Crashing....and loving it
Chuck H's Avatar
Joined Sep 2004
9 Posts
Thanks for the kind words. Pretty sure that CG is correct since I've checked that a few times after reading the threads. It actually flew pretty good (when I wasn't messing with the sticks!) except for the slight downward path.

I managed to sneak off to my car on my lunch hour and accomplished the following in about 30 minutes:
Straightened prop shaft and cleaned dirt off gears
Glued vertical stab back on. Since it was snapped at the fuse stick I used toothpicks inserted into the foam.
Made tail braces out of bamboo skewers.
Changed control horns to minimum throw since I was overcontrolling even though I knew not to (extra hole on control surface and closest hole on servo.)
Should be good for at least another two flights!
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Old Oct 08, 2004, 12:37 PM
WAA pilot #21
Vanning's Avatar
Princeton NJ
Joined Dec 2003
3,166 Posts
Hey Chuck
Where in Jersey are you? im in South Brunswick.
Anyway, one thing to remember is that the servo supports can slide up & down the fuse. Thats a good thing, because it dampens the shock when you nose in - but its also bad if you forget to slide the servos back where they belong.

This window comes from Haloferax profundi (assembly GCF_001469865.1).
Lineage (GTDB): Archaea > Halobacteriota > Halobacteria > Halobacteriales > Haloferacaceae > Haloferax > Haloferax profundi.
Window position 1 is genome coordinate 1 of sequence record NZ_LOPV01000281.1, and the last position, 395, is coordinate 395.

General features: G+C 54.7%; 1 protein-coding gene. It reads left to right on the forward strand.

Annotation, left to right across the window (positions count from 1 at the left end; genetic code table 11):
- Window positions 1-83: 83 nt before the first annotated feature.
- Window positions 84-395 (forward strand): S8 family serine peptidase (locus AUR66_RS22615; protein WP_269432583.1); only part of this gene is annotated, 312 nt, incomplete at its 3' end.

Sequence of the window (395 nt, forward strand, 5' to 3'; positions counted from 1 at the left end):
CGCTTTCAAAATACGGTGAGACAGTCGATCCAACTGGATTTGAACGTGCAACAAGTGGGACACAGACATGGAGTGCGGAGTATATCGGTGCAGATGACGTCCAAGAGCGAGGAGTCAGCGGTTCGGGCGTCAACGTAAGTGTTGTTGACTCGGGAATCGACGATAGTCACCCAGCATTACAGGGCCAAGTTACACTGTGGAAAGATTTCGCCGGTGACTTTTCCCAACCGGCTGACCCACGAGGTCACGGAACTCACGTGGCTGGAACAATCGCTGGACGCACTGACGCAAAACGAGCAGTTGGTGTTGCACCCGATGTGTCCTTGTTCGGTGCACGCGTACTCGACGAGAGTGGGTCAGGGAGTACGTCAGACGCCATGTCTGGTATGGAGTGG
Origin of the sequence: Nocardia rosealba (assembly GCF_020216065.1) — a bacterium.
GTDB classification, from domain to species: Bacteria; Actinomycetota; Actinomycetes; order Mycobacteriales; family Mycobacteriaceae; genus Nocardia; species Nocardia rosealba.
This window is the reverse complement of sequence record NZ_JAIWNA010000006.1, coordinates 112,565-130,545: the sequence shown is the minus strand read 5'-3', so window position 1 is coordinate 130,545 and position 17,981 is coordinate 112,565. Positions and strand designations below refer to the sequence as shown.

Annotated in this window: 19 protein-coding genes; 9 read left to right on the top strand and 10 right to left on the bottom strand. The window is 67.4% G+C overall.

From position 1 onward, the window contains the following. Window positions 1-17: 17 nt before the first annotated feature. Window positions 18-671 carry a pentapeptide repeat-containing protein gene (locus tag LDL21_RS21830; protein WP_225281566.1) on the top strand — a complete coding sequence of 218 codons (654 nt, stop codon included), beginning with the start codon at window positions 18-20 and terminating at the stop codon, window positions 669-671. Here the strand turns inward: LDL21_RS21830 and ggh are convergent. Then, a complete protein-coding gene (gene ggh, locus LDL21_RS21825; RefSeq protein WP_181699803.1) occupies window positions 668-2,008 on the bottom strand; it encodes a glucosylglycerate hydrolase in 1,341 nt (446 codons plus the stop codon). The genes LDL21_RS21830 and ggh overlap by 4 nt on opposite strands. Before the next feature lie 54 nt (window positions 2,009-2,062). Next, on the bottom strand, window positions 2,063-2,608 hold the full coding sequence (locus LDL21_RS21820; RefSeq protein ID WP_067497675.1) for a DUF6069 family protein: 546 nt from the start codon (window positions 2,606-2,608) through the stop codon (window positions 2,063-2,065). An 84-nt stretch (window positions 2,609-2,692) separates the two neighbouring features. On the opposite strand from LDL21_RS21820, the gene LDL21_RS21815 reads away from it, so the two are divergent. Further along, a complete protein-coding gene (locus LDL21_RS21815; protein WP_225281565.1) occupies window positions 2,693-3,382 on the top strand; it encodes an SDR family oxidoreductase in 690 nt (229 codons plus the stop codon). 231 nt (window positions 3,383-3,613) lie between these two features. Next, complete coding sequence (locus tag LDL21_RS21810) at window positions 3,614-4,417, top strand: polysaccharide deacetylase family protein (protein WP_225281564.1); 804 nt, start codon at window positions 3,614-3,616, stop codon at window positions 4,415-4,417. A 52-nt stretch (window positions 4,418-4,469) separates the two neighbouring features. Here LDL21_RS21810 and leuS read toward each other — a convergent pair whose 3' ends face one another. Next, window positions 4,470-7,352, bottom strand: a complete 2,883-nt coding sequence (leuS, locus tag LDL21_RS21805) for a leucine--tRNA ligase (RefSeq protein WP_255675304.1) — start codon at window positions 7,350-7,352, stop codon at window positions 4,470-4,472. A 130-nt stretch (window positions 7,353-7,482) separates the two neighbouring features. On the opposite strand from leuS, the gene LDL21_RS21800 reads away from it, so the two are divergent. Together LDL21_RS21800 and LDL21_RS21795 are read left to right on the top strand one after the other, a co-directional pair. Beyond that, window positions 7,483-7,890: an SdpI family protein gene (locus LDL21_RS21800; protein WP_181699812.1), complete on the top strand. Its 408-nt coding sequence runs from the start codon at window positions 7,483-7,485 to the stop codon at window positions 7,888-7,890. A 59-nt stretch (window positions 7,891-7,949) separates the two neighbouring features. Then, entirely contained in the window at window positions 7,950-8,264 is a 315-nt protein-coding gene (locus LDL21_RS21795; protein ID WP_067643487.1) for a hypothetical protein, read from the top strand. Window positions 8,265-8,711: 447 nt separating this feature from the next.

Start by powering up everything and remove the wing. Center both the trims on the transmitter. Look at the servo horns, they should be sticking out 90 degrees from the fuse. If not, remove the horn and reinstall so its straight out. DONT forget that screw!
Now, slide the servo supports back or forth to get the rudder and elevator flat & straight. If, say, the rudder is straight but the elevator is still out, then slide the servos a little more so that both surfaces are as close as possible to straight, then use the transmitter trims to get em perfect.
A much easier way to do this is to mount Dubro Mini-EZ connectors to the servo horns so you can adjust the length of your pushrods by simply loosening a screw.
Best of luck, mike
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Old Oct 08, 2004, 12:56 PM